Apocalipsis, or Apocalipsis: Harry At The End Of The World to give it its full and proper name, is like walking through a series of medieval bestiary paintings. Poor old Harry sees all sorts of nasty sights on his Orphean descent into Hell to bring back his beloved, and the ones in that header image up there aren’t even the half of it. Before he reaches his journey’s end, he’ll have freed a bird with more heads than a flock of Dodrios, sated the hunger of a strange feathered dog, shot a giant kraken in the tentacle with a canon, and dropped a cage on top of what I can only describe as a horribly thin humanoid thing who has the unfortunate affliction of having their face growing out of their torso.
It’s a strange old thing, this point and click adventure from Punch Punk Games, but at least this gruesome menagerie of medieval monstrosities make for a refreshing change of backdrop compared to the usual parade of cutesy, fairy-like sprite characters that tend to star in these kinds of games. Chuchel and Samorost, I’m looking at you. I also love how nonplussed Harry looks throughout the whole thing, as if this emotional, sepia-toned journey to Hell and back is just a bit too much of an effort to really be worth it.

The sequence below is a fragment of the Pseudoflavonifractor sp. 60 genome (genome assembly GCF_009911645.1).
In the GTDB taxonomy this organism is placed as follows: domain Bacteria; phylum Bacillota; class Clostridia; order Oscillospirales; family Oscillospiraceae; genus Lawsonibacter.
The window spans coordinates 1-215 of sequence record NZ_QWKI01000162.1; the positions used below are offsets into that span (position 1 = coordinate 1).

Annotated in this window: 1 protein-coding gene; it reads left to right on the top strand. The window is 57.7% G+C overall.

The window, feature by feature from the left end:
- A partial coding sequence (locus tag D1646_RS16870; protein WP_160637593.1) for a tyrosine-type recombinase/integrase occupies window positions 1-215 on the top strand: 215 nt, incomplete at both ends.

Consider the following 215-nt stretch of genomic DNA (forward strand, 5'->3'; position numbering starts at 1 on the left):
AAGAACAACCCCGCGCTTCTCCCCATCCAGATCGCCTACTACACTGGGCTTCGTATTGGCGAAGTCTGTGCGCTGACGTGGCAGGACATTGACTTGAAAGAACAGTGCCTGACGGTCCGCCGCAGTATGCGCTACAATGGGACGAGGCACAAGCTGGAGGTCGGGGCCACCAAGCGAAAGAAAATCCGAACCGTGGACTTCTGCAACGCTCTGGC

In truth, I would probably have never played Apocalipsis if it hadn’t been part of the current Xbox Game Pass on PC library. Lured in by its promise of a Machinarium and Samorost-style adventure, it sounded like something easy going to while away an evening while Matthew was away at Gamescom.
Little did I know I was in for something a lot more horrific. As you may have already guessed, Apocalipsis can be pretty grim and bleak at times, but its cerebral, self-contained puzzles are still pretty damn good. To say much more would be to spoil the surprise, but let’s just say that one of them involves tooting out a tune on a random Hell organ made of bones and spines. If that’s not enticing enough to give it a go on Xbox Game Pass, or even buy it for keeps over on Steam, I don’t know what is.